I think fines are counter-productive. Perhaps some children are not cut-out for mainstream schooling. More efforts should be made for alternative education/ training opportunities. I was a long-term truant who much preferred hanging out in my local library/museum/ being curled up at home with a stash of books to the "experience" of a comprehensive school education. Did my truancy harm my education? Well, I passed 5 A-levels at grade A and took a first class honours degree so judge for yourself.
Sophie, UK

Oh yes, what a great idea! Let's give another group of people the power to fine others. Soon the bin men will be able to fine me for forgetting to my bin out. Well done again good old New Labour.
Cameron, England

What a great idea. As well as fining the parents of children who skip school, head teachers should also be able to give them detention and lines.
E. Dunne, GB

Children over a certain age are not going to change their behaviour

Rhea, Plymouth
Plans to make parents of truanting children go to "parenting classes" are a bit pointless. Children over a certain age are not going to change their behaviour if their parents start acting differently. It's too late for them. Parents need to be taught how to be good parents before they have children.
Rhea, Plymouth

Many of these children are from low income families so taking away food from the table is a good idea? Many of these families have so many issues going on like drug and alcohol abuse, physical abuse, broken marriages, and the like, that truancy is not on the top of their list to deal with. Enforcing heads of schools to dish out the fines leads to another heap of trouble. Can you imagine the backlash?
Emma, Northants

I skipped school as often as I could - obviously without my parents' knowledge, and every time I was caught my mother had the humiliation of meeting with the teachers. My parents were not to blame - they did the best they could for me. It was just me being a rebellious stroppy teenager.
Laura, England

Yet another bad idea by this government

Neil Saunders, London, England
Head teachers should, under no circumstances, be given the power to issue fines. The matter of punishment for infringement of the law should be left up to the proper authority - namely the courts. To assign the duty of punishment to a body outside of the recognised legal system is a dangerous precedent and represents yet another bad idea by this government which is, step by step, eroding the rights of the people of this country.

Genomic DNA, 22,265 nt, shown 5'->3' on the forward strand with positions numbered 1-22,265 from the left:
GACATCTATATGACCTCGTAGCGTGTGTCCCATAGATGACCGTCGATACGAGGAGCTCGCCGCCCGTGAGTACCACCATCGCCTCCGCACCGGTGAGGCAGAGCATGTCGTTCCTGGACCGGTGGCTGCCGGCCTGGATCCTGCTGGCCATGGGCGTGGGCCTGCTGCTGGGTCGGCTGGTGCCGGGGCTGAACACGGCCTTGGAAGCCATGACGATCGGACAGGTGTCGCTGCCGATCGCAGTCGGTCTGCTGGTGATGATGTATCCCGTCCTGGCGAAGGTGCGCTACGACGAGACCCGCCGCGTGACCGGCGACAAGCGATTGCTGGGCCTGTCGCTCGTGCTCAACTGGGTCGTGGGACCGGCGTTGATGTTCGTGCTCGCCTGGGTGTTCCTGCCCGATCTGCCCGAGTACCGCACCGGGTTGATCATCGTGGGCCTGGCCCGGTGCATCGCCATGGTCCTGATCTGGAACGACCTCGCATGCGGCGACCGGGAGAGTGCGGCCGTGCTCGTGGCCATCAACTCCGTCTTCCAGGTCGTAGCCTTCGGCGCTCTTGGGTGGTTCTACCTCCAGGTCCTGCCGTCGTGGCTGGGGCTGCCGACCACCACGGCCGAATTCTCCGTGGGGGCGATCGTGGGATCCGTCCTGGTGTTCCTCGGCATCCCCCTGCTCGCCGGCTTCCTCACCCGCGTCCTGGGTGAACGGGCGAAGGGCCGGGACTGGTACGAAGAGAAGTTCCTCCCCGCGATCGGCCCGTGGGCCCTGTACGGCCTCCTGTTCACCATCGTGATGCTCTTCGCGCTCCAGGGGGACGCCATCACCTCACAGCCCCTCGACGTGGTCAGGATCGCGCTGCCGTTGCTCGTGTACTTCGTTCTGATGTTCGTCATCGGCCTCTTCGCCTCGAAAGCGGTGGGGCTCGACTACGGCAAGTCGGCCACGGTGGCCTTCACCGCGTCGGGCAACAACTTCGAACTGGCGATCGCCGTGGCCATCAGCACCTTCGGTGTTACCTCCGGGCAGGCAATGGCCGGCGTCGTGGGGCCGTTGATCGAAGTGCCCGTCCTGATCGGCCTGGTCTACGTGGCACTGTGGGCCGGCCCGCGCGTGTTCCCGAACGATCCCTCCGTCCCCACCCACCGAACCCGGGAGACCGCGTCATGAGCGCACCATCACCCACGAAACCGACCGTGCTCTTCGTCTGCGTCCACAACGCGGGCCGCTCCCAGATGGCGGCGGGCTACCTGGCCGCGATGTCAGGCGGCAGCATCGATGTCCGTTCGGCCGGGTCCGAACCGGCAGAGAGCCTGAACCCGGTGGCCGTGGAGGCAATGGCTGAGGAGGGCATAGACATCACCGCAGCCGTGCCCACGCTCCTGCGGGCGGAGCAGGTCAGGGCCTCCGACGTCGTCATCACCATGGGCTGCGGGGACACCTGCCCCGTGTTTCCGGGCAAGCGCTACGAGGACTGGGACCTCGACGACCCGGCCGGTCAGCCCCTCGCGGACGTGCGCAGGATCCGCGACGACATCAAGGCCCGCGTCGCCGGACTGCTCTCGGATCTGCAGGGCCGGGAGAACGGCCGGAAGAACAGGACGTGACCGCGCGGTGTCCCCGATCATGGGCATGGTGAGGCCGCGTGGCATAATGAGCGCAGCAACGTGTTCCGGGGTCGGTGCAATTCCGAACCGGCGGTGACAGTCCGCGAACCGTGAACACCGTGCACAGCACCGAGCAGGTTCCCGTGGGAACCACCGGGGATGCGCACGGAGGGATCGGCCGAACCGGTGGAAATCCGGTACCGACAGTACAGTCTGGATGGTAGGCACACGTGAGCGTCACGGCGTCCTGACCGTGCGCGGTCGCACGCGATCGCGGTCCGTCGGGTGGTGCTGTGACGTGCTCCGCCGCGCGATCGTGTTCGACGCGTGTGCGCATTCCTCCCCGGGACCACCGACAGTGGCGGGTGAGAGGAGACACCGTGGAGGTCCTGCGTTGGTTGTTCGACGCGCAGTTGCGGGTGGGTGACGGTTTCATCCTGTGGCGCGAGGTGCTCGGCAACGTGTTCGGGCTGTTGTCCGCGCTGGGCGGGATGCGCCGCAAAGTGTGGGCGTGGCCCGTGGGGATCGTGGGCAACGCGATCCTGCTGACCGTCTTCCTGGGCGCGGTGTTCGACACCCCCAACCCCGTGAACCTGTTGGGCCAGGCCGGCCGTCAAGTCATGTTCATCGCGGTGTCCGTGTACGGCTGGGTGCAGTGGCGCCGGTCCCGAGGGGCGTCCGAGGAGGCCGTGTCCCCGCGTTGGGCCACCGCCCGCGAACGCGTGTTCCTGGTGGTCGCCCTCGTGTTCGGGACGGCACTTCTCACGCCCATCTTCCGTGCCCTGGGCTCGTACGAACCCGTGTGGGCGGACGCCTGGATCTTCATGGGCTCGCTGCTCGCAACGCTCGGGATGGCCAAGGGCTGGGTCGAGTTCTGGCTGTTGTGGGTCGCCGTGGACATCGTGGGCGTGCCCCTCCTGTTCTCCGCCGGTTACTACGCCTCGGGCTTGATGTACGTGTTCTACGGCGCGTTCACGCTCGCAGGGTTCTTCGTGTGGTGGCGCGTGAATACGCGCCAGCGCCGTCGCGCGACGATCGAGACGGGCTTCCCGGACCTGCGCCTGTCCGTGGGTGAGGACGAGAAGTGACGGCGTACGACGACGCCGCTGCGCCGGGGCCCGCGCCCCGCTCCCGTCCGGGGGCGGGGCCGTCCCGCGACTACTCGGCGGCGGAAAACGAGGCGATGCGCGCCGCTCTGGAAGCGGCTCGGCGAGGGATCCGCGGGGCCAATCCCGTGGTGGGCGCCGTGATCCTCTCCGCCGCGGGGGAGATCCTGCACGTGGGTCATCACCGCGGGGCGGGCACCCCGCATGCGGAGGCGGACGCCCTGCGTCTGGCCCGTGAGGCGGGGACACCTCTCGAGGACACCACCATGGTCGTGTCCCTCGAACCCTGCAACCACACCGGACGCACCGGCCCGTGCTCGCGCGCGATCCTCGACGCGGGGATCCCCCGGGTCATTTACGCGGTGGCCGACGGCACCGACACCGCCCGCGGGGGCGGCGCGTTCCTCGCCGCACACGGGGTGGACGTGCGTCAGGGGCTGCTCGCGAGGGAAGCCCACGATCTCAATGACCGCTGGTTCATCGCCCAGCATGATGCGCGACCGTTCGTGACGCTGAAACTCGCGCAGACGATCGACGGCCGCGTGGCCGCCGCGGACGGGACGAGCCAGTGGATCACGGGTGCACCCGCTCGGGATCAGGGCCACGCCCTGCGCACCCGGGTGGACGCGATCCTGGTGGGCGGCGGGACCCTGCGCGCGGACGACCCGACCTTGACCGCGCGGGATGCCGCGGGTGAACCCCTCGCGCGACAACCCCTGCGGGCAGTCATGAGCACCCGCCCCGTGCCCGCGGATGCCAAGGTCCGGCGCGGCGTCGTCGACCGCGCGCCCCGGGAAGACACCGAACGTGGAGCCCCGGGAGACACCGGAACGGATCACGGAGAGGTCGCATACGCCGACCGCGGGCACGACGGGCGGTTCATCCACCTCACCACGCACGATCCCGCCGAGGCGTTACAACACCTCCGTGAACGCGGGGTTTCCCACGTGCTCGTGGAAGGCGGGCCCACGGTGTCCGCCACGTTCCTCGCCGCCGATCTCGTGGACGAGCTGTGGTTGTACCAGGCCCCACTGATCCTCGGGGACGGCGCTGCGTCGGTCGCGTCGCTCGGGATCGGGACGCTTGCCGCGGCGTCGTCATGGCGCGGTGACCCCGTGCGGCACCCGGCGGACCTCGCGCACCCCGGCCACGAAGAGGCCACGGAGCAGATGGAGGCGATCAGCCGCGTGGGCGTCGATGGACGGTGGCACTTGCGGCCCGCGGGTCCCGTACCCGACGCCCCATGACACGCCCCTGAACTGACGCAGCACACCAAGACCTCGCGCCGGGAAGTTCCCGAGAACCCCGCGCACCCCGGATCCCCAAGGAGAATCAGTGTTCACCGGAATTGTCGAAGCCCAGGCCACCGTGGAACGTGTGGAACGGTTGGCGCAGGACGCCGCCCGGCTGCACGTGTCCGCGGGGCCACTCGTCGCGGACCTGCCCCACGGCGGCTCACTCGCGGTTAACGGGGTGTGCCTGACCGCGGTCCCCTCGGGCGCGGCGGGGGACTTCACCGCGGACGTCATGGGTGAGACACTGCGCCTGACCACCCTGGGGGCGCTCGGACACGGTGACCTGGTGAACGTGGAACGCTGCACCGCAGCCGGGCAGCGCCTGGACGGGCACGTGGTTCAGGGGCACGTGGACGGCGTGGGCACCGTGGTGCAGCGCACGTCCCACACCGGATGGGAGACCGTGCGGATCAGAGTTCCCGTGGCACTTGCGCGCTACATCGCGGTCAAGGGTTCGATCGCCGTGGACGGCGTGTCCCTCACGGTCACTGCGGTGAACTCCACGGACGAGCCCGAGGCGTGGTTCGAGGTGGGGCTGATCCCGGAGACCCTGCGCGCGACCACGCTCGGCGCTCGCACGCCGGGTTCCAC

Neil Saunders, London, England

Presumably parents will be able to fine teachers if they fail to prevent pupils from walking out of school?
Ray, UK

I am shocked at some of the small minded comments on this site. This is a very complex problem, and the government seems to think there is a simple solution. I have just left school and am now at university and I could give the government 100 reasons why children miss school, none of which are the fault of the parents. If someone wants to find a possible solution to this problem- they should talk to us, the children!!!
Lauren, Scotland

Most truants come from disadvantaged homes in the first place. Fines will merely add to the problems and are unlikely to be paid. Education should be geared to the needs and abilities of the students - currently it is too academic and a turn off to the less gifted. 3Rs essential, but beyond that it should cater for the vocational aptitude of the student. Private schools do a much better job in this respect. I wonder why!
David, UK

Instead of child support, why not have child at school support? Parents only receive support for each day their child is at school. (Once they start school of course)
Kevin, UK

Head teachers should not be policemen for a lazy government

If the young concerned do not wish for an education in a school environment then an alternative should be found - such as work experience or apprenticeships combined with an education element or more support for parents who wish to educate their children at home. Forcing head teachers to issue fines will drive a wedge between parents and the school.